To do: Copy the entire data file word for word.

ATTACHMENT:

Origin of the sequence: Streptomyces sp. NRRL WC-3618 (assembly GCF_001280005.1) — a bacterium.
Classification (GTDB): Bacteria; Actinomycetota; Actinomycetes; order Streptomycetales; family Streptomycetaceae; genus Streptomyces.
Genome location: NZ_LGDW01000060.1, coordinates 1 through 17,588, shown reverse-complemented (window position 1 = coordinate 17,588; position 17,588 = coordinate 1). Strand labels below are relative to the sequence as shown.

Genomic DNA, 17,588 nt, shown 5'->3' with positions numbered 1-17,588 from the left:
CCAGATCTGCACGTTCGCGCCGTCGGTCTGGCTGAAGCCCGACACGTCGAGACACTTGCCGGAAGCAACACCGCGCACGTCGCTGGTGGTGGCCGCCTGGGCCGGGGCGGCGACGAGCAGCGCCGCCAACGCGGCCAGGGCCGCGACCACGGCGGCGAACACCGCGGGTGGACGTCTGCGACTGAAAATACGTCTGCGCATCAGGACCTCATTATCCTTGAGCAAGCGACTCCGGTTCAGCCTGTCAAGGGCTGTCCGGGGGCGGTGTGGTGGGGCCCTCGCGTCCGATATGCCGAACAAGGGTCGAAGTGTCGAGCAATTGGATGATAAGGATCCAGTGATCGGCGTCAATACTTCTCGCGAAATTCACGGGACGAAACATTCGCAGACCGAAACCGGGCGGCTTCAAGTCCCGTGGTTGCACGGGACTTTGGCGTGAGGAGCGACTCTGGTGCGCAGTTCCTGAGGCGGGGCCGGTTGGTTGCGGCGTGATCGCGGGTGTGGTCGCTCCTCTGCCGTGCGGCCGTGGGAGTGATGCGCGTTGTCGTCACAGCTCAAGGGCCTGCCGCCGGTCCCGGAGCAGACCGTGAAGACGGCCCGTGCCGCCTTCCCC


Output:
Origin of the sequence: Streptomyces sp. NRRL WC-3618 (assembly GCF_001280005.1) — a bacterium.
Classification (GTDB): Bacteria; Actinomycetota; Actinomycetes; order Streptomycetales; family Streptomycetaceae; genus Streptomyces.
Genome location: NZ_LGDW01000060.1, coordinates 1 through 17,588, shown reverse-complemented (window position 1 = coordinate 17,588; position 17,588 = coordinate 1). Strand labels below are relative to the sequence as shown.

Genomic DNA, 17,588 nt, shown 5'->3' with positions numbered 1-17,588 from the left:
CCAGATCTGCACGTTCGCGCCGTCGGTCTGGCTGAAGCCCGACACGTCGAGACACTTGCCGGAAGCAACACCGCGCACGTCGCTGGTGGTGGCCGCCTGGGCCGGGGCGGCGACGAGCAGCGCCGCCAACGCGGCCAGGGCCGCGACCACGGCGGCGAACACCGCGGGTGGACGTCTGCGACTGAAAATACGTCTGCGCATCAGGACCTCATTATCCTTGAGCAAGCGACTCCGGTTCAGCCTGTCAAGGGCTGTCCGGGGGCGGTGTGGTGGGGCCCTCGCGTCCGATATGCCGAACAAGGGTCGAAGTGTCGAGCAATTGGATGATAAGGATCCAGTGATCGGCGTCAATACTTCTCGCGAAATTCACGGGACGAAACATTCGCAGACCGAAACCGGGCGGCTTCAAGTCCCGTGGTTGCACGGGACTTTGGCGTGAGGAGCGACTCTGGTGCGCAGTTCCTGAGGCGGGGCCGGTTGGTTGCGGCGTGATCGCGGGTGTGGTCGCTCCTCTGCCGTGCGGCCGTGGGAGTGATGCGCGTTGTCGTCACAGCTCAAGGGCCTGCCGCCGGTCCCGGAGCAGACCGTGAAGACGGCCCGTGCCGCCTTCCCC